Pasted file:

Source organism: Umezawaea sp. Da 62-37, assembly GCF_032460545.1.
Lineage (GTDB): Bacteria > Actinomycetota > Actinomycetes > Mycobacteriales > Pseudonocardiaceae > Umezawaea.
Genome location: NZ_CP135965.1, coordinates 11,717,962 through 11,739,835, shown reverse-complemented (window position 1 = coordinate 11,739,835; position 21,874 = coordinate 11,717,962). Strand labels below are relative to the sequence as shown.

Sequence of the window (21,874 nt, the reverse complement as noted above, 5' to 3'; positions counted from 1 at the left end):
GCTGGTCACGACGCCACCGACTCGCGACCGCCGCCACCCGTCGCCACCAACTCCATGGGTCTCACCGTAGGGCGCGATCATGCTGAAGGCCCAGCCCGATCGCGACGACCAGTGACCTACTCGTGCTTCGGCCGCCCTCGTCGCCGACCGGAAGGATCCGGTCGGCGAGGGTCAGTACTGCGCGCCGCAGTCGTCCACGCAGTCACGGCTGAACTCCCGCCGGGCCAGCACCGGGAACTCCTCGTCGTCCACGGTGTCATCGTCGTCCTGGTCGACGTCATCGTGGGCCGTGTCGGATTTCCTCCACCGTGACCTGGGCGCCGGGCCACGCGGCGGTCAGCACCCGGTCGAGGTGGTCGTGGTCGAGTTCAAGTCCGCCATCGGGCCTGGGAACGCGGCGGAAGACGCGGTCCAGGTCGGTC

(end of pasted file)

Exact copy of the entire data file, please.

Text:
Source organism: Umezawaea sp. Da 62-37, assembly GCF_032460545.1.
Lineage (GTDB): Bacteria > Actinomycetota > Actinomycetes > Mycobacteriales > Pseudonocardiaceae > Umezawaea.
Genome location: NZ_CP135965.1, coordinates 11,717,962 through 11,739,835, shown reverse-complemented (window position 1 = coordinate 11,739,835; position 21,874 = coordinate 11,717,962). Strand labels below are relative to the sequence as shown.

Sequence of the window (21,874 nt, the reverse complement as noted above, 5' to 3'; positions counted from 1 at the left end):
GCTGGTCACGACGCCACCGACTCGCGACCGCCGCCACCCGTCGCCACCAACTCCATGGGTCTCACCGTAGGGCGCGATCATGCTGAAGGCCCAGCCCGATCGCGACGACCAGTGACCTACTCGTGCTTCGGCCGCCCTCGTCGCCGACCGGAAGGATCCGGTCGGCGAGGGTCAGTACTGCGCGCCGCAGTCGTCCACGCAGTCACGGCTGAACTCCCGCCGGGCCAGCACCGGGAACTCCTCGTCGTCCACGGTGTCATCGTCGTCCTGGTCGACGTCATCGTGGGCCGTGTCGGATTTCCTCCACCGTGACCTGGGCGCCGGGCCACGCGGCGGTCAGCACCCGGTCGAGGTGGTCGTGGTCGAGTTCAAGTCCGCCATCGGGCCTGGGAACGCGGCGGAAGACGCGGTCCAGGTCGGTC